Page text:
Henna: I just love this article. I have been trying to learn more about meditation and how practice it. I have not been able to empty my brain either. I do feel more focused and calm when I begin my day in this way. I look forward to discussing this subject with you the next time we meet. Becky

Reply

Henna January 31, 2013 at 7:24 pm

Hi Becky – I’m glad you found it useful. Would love to discuss the topic with you. Mindfulness has made a huge difference for me personally. If more leaders can make this a daily practice, I am convinced our workplaces would be more engaged, innovative, inspired and successful.

Reply

Stefanie Miller February 2, 2013 at 7:38 pm

Henna and I began discussing Mindfulness, and its benefits, almost nine months ago when Henna became my Executive Coach. I must admit, that while we talked about it, I did not readily engage in trying it. I had all the excuses: not enough time, it was too hard to empty my mind (and why try?), between work and home with a husband and three young kids, quiet time just was not realistic, and on and on… We were about three months into our relationship when it hit me how impactful all of the other work we were doing, both professionally and personally, was to my development. What was my own made-up barrier to trying Meditation?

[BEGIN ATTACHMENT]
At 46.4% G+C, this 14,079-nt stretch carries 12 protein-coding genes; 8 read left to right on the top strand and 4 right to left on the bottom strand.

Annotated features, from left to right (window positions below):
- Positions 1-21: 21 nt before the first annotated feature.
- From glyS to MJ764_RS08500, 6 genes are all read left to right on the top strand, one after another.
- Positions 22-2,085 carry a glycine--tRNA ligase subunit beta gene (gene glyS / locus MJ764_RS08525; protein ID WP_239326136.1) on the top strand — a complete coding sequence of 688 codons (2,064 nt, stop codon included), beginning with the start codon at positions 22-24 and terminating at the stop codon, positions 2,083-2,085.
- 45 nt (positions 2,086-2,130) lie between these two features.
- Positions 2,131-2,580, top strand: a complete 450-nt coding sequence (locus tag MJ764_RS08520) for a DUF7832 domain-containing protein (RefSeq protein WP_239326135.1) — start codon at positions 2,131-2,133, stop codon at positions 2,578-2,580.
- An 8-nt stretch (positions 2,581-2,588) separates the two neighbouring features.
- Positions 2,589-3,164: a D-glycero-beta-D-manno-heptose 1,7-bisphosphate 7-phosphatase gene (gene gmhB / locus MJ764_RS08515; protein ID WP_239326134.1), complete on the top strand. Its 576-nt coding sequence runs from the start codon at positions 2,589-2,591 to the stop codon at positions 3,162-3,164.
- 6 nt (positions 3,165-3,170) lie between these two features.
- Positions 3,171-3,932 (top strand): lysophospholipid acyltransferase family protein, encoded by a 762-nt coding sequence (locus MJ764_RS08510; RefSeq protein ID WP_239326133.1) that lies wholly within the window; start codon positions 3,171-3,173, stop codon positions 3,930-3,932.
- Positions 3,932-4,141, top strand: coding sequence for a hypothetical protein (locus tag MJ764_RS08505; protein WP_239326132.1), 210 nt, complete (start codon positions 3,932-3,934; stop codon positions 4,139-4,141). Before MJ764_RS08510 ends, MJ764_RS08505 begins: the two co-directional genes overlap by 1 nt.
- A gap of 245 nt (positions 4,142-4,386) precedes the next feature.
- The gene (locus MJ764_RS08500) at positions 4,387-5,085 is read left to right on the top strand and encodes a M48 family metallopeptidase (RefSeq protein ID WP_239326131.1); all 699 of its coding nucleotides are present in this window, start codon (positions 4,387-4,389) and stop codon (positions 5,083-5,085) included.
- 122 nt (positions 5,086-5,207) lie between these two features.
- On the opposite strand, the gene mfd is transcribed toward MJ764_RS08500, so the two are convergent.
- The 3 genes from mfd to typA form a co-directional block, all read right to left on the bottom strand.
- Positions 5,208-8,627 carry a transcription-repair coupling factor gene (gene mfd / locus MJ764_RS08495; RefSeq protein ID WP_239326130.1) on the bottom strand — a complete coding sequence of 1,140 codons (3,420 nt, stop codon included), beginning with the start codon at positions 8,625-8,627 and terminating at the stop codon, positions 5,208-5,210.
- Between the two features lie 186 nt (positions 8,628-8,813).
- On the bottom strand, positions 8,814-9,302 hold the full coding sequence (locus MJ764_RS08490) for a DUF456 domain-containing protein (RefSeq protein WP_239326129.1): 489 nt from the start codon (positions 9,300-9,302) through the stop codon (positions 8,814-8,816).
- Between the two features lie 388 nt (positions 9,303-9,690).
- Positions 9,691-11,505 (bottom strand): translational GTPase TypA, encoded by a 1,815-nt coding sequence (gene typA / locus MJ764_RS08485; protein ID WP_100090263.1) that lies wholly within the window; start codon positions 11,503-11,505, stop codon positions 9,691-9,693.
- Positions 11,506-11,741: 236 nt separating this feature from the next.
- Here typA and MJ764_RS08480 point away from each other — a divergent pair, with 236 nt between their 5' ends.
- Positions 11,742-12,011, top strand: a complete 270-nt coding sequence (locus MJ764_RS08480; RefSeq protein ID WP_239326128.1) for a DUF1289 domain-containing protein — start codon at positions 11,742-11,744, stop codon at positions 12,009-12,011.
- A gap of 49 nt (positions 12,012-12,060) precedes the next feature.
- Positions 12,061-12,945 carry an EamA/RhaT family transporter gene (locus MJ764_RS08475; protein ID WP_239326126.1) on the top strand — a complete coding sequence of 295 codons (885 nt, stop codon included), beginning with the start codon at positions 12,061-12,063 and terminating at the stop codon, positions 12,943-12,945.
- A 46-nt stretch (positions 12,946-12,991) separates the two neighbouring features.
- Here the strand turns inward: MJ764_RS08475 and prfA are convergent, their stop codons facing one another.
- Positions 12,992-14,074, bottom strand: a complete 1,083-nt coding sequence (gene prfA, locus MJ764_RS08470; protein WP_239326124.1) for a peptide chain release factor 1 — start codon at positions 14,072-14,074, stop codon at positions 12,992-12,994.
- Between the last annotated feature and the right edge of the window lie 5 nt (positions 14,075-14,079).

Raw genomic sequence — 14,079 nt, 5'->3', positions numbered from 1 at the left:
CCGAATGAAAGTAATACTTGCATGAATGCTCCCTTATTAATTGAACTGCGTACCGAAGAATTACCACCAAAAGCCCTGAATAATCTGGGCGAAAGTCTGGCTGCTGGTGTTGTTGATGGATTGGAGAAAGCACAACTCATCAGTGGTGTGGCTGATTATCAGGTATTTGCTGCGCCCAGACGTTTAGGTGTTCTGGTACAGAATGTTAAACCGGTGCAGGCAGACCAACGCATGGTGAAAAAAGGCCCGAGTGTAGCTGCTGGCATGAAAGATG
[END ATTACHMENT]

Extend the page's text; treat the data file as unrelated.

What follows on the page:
I decided all my excuses were just that, excuses, and decided that I wanted to explore the benefits of meditation. I am happy to say that I have been practicing meditation for six months now and spend about 15 minutes, three to four times a week trying to empty my mind. Henna does a nice job of capturing the benefits in her blog. For me, it helps me to find calm in a world of stress; to focus on the person/ meeting/issue exclusively, which has led to increased relationships with others and an intuitive ability to work through problems, and to stay calm and balanced during times of disagreement (both at work and at home).
When I feel stress or the inability to objectively view a situation arise, I look for the chance to meditate and within 15 minutes, my view shifts to a place of stress to peacefulness. My only regret is that I did not start 20 years ago!

Stefanie Miller